Law Office of Liz Lane

Wills, trusts, special needs, Medicaid planning


Meet Liz Lane

Liz is admitted to practice in Colorado, New York and California. She graduated with a BS in International Affairs from Georgetown University's School of Foreign Service and a JD from Boston College Law School. Liz has more than 25 years experience as a lawyer, including tax and litigation positions with large Wall Street and San Francisco law firms, as well as nearly a decade of working as general counsel for two financial services companies.

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Testimonials

"Liz was professional, thorough and easily accessible. Our documentation was completed quickly and accurately, with questions answered promptly. Liz was a delight to work with and we would certainly recommend her." 

Liz Lane 1One of my top priorities in serving my clientsʼ estate planning needs in Boulder, Colorado, is encouraging them to talk frankly and directly with close family members about not just their plans concerning the disposition of their financial assets, but about their plans, wishes and expectations for managing illness, disability, and death at the end of their lives.

There is little value in spending lots of time thinking about who in your life you want to charge with the heavy responsibility of making healthcare decisions for you, if you canʼt make them yourself, if you havenʼt made the effort to share with them your thoughts about what choices you would be inclined to make (and decline) for yourself. For many of us, the importance of open dialogue among family members about individual end of life preferences was clarified when going through the death of an elder parent. Either we were aided and comforted by the talks we had with our aging parents while they were able to effectively express themselves; or, like many families, the lack of previous conversations about loved onesʼ advanced directives or wishes regarding remaining at home and/or practical planning about how to make that a reality, rendered us unsure and unable to effectively act on our eldersʼ behalf.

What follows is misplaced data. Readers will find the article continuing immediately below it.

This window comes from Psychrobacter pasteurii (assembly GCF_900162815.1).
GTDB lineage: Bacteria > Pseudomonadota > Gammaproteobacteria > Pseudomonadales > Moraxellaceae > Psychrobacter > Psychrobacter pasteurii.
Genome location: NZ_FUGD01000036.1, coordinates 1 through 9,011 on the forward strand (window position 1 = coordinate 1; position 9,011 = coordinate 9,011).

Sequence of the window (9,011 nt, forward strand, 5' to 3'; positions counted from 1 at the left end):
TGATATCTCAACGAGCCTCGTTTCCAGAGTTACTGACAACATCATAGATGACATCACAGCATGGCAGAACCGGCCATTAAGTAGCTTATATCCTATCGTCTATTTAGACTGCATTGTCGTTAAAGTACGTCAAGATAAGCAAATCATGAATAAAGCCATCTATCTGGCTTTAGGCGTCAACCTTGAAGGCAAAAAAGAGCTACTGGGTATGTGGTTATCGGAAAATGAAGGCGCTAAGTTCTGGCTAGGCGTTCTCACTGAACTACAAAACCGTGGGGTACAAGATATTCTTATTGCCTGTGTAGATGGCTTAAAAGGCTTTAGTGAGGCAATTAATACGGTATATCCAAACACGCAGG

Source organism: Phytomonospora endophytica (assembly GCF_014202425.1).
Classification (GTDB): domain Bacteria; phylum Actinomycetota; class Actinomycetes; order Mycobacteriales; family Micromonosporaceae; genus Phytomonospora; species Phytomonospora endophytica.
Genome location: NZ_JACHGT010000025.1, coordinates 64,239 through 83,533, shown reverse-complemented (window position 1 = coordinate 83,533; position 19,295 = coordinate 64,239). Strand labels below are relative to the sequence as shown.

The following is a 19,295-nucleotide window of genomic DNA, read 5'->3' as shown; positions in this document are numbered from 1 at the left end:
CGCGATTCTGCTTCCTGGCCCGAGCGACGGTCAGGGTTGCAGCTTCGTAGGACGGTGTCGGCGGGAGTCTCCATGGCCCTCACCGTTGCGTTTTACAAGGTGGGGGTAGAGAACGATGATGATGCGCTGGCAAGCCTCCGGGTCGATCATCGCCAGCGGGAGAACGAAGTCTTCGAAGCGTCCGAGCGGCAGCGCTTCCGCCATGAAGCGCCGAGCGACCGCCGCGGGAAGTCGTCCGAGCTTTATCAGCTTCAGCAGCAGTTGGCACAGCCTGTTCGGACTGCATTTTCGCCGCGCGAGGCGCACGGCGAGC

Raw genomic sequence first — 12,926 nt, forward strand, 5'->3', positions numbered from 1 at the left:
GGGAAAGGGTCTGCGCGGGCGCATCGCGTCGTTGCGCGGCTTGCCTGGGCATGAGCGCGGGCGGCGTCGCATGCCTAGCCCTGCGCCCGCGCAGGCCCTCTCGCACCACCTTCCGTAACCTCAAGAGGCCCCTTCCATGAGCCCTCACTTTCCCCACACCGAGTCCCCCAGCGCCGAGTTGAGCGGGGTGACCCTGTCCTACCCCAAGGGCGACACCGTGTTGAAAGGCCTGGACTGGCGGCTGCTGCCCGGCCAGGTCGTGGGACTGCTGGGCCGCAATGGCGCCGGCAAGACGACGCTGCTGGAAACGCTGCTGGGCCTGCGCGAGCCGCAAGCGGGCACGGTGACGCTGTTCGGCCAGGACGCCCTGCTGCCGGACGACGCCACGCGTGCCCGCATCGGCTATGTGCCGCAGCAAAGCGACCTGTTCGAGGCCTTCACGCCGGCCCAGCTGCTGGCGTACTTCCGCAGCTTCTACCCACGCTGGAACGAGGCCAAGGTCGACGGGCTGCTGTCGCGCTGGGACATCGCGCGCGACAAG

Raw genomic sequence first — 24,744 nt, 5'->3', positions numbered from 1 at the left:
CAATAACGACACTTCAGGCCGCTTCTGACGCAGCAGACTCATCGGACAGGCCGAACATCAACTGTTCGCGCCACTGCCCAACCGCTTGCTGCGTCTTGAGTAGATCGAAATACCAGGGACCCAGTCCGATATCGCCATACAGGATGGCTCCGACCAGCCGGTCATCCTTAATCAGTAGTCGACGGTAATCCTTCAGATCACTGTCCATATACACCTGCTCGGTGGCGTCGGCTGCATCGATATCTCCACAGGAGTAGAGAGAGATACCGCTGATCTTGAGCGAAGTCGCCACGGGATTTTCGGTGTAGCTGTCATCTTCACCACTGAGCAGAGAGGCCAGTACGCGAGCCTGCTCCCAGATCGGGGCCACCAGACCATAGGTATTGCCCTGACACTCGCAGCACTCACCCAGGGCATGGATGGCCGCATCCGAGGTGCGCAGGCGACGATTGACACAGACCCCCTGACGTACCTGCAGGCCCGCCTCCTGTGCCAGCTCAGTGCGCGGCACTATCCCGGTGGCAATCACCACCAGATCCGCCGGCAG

Donʼt do this to your adult children. Most of us prefer to be in charge of the major events of our lives and our death should be no exception. Start the conversation. It doesnʼt have to be maudlin or depressing; or even lengthy, drawn out, or complex. It should focus on the care and health interventions you want (and maybe donʼt want) at the end of your life and making sure that there are people around you who are aware of your wishes, and have your authority and trust to execute them when the time comes.

For more information on how to start the conversation, go to theconversationproject.org